Dating back to 1865, the Langham London is known for having several shadowy residents — England’s cricket team even reported being spooked at the luxury hotel. One of the ghosts was a doctor who murdered his wife before killing himself during their honeymoon. Now, he gives visitors a fright as he marches through the hotel in Victorian-era garb (most often in October).

Napoleon III has also been spotted roaming around the basement, his former hangout, and there’s a German prince who committed suicide here before World War I by jumping out a window. He’s often most active in the mornings, freaking out guests by appearing and disappearing while wearing a military jacket. And one particularly mischievous ghost likes to toss guests in Room 333 (the most haunted of all the rooms at the Langham) out of bed.

Fall room rates start at about $500 per night.

The Langham London, England. Photo courtesy of the Langham.
The Langham London, England. (Photo courtesy of the Langham.)

Taj Mahal Palace in India

This massive five-star hotel that overlooks the Gateway of India began construction in 1898 and opened to guests in 1902. With a roster of famous patrons over the years, the Taj Mahal Palace is a Mumbai landmark. It was even the first building in the city to have electricity and German elevators. But when the head architect, W.A. Chambers, went on vacation, the hotel’s construction team made a massive mistake and built the Taj facing the wrong direction.

When Chambers realized what had happened, he was so distraught he jumped from the fifth floor of the hotel to his death. He still haunts the hotel today, often heard (and sometimes seen) crying about this monumental mistake.

Fall room rates start around $305 per night.

Taj Mahal Palace, Mumbai, India. Photo courtesy of the Taj Mahal Palace.
Taj Mahal Palace, Mumbai, India. (Photo courtesy of the Taj Mahal Palace.)

Grand Hyatt Taipei in Taiwan

Although the Grand Hyatt Taipei repeatedly denies being haunted, hotel patrons say otherwise. The hotel is rumored to have been built on a World War II prison, though hotel representatives say it was simply a military warehouse, and claim no one was ever held there as a prisoner.

Either way, guests report hearing peculiar snoring and footsteps, and having inexplicable, uneasy feelings during their stay. Two scrolls that have since been removed from the lobby were said to have been talismans, protecting visitors from the supernatural, but Hyatt says they were simply gifts from generous benefactors.

Fall room rates at the Category 4 property start at $300 or 21,000 points per night.

Grand Hyatt Taipei. Photo courtesy of the Grand Hyatt.
Grand Hyatt Taipei. (Photo courtesy of the Grand Hyatt.)

Baiyoke Sky Hotel in Thailand

At the time it was built in 2011, the Baiyoke Sky Hotel was one of the tallest buildings in Thailand, topping out at 88 stories. During construction, three workers fell 67 stories to their deaths when a supporting cable snapped.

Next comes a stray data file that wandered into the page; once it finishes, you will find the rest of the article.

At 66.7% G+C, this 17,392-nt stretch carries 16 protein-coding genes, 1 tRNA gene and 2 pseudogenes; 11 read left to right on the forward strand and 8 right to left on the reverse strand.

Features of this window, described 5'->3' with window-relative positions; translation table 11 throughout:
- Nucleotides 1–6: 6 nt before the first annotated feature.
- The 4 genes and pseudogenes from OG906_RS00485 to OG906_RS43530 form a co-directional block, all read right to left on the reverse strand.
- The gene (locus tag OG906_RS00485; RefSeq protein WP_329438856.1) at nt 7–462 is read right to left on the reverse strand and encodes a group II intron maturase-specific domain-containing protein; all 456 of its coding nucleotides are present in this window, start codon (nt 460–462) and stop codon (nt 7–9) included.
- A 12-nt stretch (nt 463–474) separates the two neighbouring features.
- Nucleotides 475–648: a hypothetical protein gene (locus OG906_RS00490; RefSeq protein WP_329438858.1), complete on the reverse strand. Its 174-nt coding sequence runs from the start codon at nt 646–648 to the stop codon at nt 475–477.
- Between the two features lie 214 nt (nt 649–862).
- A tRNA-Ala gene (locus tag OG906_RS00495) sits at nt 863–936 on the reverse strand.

Guests have seen shadows lurking around the haunted Bangkok hotel and felt strange, cold air surround them. Many have also said that items in their room have been mysteriously moved or misplaced, and attribute this to the residents spirits of the three construction workers.

The Baiyoke Sky Hotel is the most affordable haunted property on this list, with room rates as low as $50 per night.

Baiyoke Sky Hotel in Bangkok Thailand. Photo courtesy of Baiyoke Sky Hotel.
Baiyoke Sky Hotel in Bangkok Thailand. (Photo courtesy of Baiyoke Sky Hotel.)

The Gran Hotel Bolivar in Peru

With a laundry list of famous guests including Santana, Julio Iglesias, Ava Gardner and John Wayne, Lima’s Gran Hotel Bolivar seems like a history-steeped spot worthy of reverence. But the hotel, which dates back to 1924, may just be giving off the illusion of faded grandeur. The property has reportedly closed the fifth and sixth floors of the hotel during the last decade because of spooky activity (the hotel attributes it to lack of funds).

So, is it just a breeze blowing through the long, drafty hallways, or is it the woman in white? She loves to appear and quickly disappear in front of guests, bringing with her a blast of icy-cold air. Another woman who committed suicide by leaping from one of the windows haunts the hotel alongside a deceased, disgruntled employee who is often heard stomping around.

Fall room rates start at $100 per night.

The Gran Hotel Bolivar in Lima. (Photo by Bobak Ha
The Gran Hotel Bolivar in Lima. (Photo by Bobak Ha’Eri/Wikipedia.)

Featured photo by Becca Denenberg for TPG.

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Editorial Disclaimer: Opinions expressed here are the author’s alone, not those of any bank, credit card issuer, airlines or hotel chain, and have not been reviewed, approved or otherwise endorsed by any of these entities.